Eight years ago, when I was studying abroad in Paris, I took a weekend trip to Mont St. Michel, the gorgeous abbey/fortress on the English Channel which straddles the regions of Normandy and Brittany. The train ride from Paris, through the Norman countryside, revealed a charming picture of French provincial life: petite farms, fields of rapeseed, and real, working windmills dotting the landscape. I had never seen an old-fashioned windmill like that, unless you count the one on the roof of the Moulin Rouge – I don’t – so I felt a little bit like Don Quixote, in awe of the strange giants on the horizon.
Fast forward to 2010, when I first began my year teaching English in Rouen. The woman in charge of my stay in France had a house in Sotteville-sur-Mer, a tiny town on the northern coast (as its name suggests). My very first weekend, she brought me to her house. As we drove through the French countryside, I was once again transfixed by the giants along the winding roads of upper Normandy. But these weren’t your ordinary moulins. These were éoliennes, wind turbines. They’re quite impressive, particularly on the plains of Normandy, where the roads twist straight through mini wind farms.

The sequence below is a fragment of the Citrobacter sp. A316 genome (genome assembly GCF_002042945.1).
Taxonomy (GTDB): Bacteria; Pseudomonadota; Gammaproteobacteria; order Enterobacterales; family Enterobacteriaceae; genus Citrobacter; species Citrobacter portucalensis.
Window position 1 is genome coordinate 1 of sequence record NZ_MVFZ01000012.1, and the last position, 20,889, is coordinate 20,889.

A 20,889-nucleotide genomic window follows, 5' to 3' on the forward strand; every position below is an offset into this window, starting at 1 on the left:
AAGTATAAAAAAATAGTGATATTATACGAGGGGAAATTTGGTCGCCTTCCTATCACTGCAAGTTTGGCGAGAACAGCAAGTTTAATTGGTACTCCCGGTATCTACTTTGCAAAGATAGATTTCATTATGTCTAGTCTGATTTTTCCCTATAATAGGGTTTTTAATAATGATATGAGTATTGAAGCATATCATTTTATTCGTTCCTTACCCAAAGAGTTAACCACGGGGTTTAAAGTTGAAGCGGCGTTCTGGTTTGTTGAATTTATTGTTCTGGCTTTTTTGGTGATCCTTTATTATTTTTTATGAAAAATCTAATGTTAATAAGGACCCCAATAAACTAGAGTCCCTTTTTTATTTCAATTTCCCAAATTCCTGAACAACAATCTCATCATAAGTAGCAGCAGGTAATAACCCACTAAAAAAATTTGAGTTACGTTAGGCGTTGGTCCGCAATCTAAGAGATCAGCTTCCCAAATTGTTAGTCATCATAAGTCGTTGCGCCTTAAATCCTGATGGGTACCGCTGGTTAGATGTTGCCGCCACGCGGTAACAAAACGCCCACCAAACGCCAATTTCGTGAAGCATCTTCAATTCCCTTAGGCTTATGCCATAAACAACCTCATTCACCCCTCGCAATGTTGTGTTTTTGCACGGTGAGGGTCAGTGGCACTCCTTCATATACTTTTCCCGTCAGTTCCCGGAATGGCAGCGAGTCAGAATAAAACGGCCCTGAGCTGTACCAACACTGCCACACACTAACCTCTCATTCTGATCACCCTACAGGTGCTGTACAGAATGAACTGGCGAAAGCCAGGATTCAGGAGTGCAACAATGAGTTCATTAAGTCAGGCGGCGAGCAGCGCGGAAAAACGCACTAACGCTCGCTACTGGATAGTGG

I don’t remember seeing any ordinary windmills while I was in France last year, but I didn’t take a single train trip anywhere without seeing an éolienne or two (or 30!) France is well-known for getting the majority of its electrical power from nuclear plants, and the current crop of French wind turbines only account for about 2% of their energy. The French are eager to lessen their dependence on nuclear power and have proposed plans for off-shore wind farms in northern France. As in the United States, this idea is controversial. Possible locations include sites not far from the D-Day beaches, and opponents argue that the turbines will disturb the peace and beauty of the memorial sites. I don’t agree. For starters, I like wind turbines. I think they’re impressive to look at. I understand that up close they make a good amount of noise, but I can’t see that that will be a problem off shore. I also can’t imagine that the soldiers buried at the D-Day memorials would be against the idea of renewable energy. They died to protect France, and the world, from human forces that were on course to self-destruct. Isn’t that what wind power is doing for us now?
The French word, éolienne, is based on Aeolus, the Greek god of the wind. Gods, soldiers, giants… I guess Don Quixote had it right all along.